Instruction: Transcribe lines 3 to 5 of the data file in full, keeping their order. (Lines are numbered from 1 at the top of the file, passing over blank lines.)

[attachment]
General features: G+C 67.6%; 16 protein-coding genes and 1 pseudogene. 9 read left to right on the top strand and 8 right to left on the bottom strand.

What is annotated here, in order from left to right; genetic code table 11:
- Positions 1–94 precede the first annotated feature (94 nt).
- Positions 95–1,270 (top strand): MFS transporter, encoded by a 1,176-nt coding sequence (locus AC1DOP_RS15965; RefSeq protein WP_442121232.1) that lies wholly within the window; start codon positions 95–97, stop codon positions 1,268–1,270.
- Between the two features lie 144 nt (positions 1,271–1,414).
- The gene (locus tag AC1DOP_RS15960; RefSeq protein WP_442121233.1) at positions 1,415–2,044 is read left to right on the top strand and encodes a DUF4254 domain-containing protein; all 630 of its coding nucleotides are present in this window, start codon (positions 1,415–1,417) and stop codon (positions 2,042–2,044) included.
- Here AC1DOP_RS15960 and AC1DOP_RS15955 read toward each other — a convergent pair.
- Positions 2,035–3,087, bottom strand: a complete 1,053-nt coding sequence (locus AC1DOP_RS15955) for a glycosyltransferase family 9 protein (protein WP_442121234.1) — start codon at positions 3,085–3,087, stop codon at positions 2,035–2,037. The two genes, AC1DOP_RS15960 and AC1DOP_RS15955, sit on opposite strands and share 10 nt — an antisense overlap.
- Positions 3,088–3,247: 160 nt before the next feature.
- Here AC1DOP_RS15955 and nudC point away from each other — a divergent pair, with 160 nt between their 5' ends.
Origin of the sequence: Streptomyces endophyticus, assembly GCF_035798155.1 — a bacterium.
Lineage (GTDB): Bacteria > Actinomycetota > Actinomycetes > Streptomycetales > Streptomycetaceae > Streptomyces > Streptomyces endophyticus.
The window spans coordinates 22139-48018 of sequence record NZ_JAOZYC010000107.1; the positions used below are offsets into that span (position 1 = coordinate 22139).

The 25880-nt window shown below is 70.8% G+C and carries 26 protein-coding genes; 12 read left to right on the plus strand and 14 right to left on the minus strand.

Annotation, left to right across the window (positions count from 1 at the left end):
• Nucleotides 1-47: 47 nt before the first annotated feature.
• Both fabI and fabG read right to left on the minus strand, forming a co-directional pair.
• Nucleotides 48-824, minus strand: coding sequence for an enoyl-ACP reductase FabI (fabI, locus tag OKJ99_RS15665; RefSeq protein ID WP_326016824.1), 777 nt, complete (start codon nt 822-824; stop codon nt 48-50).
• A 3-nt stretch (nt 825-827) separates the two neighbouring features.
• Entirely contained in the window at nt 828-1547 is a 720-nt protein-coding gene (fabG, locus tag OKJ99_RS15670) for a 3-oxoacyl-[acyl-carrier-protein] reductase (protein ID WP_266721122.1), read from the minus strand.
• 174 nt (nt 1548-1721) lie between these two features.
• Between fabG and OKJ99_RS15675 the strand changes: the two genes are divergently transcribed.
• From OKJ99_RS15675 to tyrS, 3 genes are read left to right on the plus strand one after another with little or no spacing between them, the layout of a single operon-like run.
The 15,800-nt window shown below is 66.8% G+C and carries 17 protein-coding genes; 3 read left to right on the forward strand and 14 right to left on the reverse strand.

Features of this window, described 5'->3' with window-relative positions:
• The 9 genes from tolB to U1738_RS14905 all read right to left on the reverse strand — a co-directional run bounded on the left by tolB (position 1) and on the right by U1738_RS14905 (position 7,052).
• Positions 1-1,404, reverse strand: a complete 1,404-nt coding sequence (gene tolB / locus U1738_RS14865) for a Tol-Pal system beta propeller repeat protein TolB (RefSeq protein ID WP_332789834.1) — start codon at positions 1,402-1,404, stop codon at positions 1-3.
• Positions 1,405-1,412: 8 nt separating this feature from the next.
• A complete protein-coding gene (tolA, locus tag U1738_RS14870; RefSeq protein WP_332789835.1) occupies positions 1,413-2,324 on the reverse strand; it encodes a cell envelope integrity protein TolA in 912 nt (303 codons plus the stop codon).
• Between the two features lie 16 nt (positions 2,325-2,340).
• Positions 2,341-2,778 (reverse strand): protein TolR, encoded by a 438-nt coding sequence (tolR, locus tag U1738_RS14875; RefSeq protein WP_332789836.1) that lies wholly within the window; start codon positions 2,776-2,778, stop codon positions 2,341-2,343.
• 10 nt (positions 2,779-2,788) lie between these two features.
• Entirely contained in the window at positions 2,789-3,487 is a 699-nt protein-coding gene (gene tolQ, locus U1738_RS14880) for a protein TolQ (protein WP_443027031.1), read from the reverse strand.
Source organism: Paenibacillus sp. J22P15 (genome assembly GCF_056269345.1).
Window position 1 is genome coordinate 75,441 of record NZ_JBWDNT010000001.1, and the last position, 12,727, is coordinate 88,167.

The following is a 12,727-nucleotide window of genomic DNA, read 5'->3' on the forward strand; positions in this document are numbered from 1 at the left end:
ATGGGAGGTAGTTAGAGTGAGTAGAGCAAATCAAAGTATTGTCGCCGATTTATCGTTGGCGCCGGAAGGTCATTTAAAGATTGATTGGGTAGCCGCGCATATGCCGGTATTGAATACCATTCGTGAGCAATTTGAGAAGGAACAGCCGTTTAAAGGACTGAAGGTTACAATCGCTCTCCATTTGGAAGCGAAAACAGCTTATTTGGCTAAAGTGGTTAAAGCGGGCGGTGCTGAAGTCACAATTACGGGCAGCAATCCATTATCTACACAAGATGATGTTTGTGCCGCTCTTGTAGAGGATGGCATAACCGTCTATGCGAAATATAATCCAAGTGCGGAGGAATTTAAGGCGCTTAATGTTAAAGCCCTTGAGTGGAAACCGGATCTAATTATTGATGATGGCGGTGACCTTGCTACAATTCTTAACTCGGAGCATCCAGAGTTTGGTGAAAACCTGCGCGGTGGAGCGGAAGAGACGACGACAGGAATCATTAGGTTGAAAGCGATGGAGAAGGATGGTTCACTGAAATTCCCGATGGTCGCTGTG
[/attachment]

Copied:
- Positions 1–94 precede the first annotated feature (94 nt).
- Positions 95–1,270 (top strand): MFS transporter, encoded by a 1,176-nt coding sequence (locus AC1DOP_RS15965; RefSeq protein WP_442121232.1) that lies wholly within the window; start codon positions 95–97, stop codon positions 1,268–1,270.
- Between the two features lie 144 nt (positions 1,271–1,414).